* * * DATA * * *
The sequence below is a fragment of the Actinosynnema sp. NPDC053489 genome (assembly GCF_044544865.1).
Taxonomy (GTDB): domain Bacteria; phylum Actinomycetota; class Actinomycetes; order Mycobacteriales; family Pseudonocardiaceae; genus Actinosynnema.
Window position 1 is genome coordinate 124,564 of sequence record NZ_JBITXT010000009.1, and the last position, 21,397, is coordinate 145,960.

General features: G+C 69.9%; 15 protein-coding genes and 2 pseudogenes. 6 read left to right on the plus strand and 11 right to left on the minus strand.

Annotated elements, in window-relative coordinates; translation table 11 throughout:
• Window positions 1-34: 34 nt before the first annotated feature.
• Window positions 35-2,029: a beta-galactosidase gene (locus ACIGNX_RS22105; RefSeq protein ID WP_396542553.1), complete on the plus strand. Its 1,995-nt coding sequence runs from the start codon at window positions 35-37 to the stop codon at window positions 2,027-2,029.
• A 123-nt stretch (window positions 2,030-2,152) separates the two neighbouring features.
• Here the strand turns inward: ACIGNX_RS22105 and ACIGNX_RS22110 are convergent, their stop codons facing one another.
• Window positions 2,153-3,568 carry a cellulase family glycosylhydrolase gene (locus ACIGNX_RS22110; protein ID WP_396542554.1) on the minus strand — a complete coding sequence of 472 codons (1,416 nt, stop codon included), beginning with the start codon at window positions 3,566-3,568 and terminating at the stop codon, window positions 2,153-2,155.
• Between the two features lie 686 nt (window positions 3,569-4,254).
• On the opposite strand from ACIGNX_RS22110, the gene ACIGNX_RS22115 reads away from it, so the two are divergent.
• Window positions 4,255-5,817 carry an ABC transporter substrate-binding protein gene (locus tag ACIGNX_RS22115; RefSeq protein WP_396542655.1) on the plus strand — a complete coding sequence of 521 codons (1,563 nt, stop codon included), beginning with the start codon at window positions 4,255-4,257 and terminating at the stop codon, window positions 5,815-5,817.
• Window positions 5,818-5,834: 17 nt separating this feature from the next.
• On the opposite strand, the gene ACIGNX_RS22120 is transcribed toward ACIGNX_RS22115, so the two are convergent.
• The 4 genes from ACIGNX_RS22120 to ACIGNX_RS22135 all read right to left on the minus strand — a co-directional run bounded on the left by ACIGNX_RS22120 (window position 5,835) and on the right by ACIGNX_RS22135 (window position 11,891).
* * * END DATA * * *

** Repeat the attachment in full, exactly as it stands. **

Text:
The sequence below is a fragment of the Actinosynnema sp. NPDC053489 genome (assembly GCF_044544865.1).
Taxonomy (GTDB): domain Bacteria; phylum Actinomycetota; class Actinomycetes; order Mycobacteriales; family Pseudonocardiaceae; genus Actinosynnema.
Window position 1 is genome coordinate 124,564 of sequence record NZ_JBITXT010000009.1, and the last position, 21,397, is coordinate 145,960.

General features: G+C 69.9%; 15 protein-coding genes and 2 pseudogenes. 6 read left to right on the plus strand and 11 right to left on the minus strand.

Annotated elements, in window-relative coordinates; translation table 11 throughout:
• Window positions 1-34: 34 nt before the first annotated feature.
• Window positions 35-2,029: a beta-galactosidase gene (locus ACIGNX_RS22105; RefSeq protein ID WP_396542553.1), complete on the plus strand. Its 1,995-nt coding sequence runs from the start codon at window positions 35-37 to the stop codon at window positions 2,027-2,029.
• A 123-nt stretch (window positions 2,030-2,152) separates the two neighbouring features.
• Here the strand turns inward: ACIGNX_RS22105 and ACIGNX_RS22110 are convergent, their stop codons facing one another.
• Window positions 2,153-3,568 carry a cellulase family glycosylhydrolase gene (locus ACIGNX_RS22110; protein ID WP_396542554.1) on the minus strand — a complete coding sequence of 472 codons (1,416 nt, stop codon included), beginning with the start codon at window positions 3,566-3,568 and terminating at the stop codon, window positions 2,153-2,155.
• Between the two features lie 686 nt (window positions 3,569-4,254).
• On the opposite strand from ACIGNX_RS22110, the gene ACIGNX_RS22115 reads away from it, so the two are divergent.
• Window positions 4,255-5,817 carry an ABC transporter substrate-binding protein gene (locus tag ACIGNX_RS22115; RefSeq protein WP_396542655.1) on the plus strand — a complete coding sequence of 521 codons (1,563 nt, stop codon included), beginning with the start codon at window positions 4,255-4,257 and terminating at the stop codon, window positions 5,815-5,817.
• Window positions 5,818-5,834: 17 nt separating this feature from the next.
• On the opposite strand, the gene ACIGNX_RS22120 is transcribed toward ACIGNX_RS22115, so the two are convergent.
• The 4 genes from ACIGNX_RS22120 to ACIGNX_RS22135 all read right to left on the minus strand — a co-directional run bounded on the left by ACIGNX_RS22120 (window position 5,835) and on the right by ACIGNX_RS22135 (window position 11,891).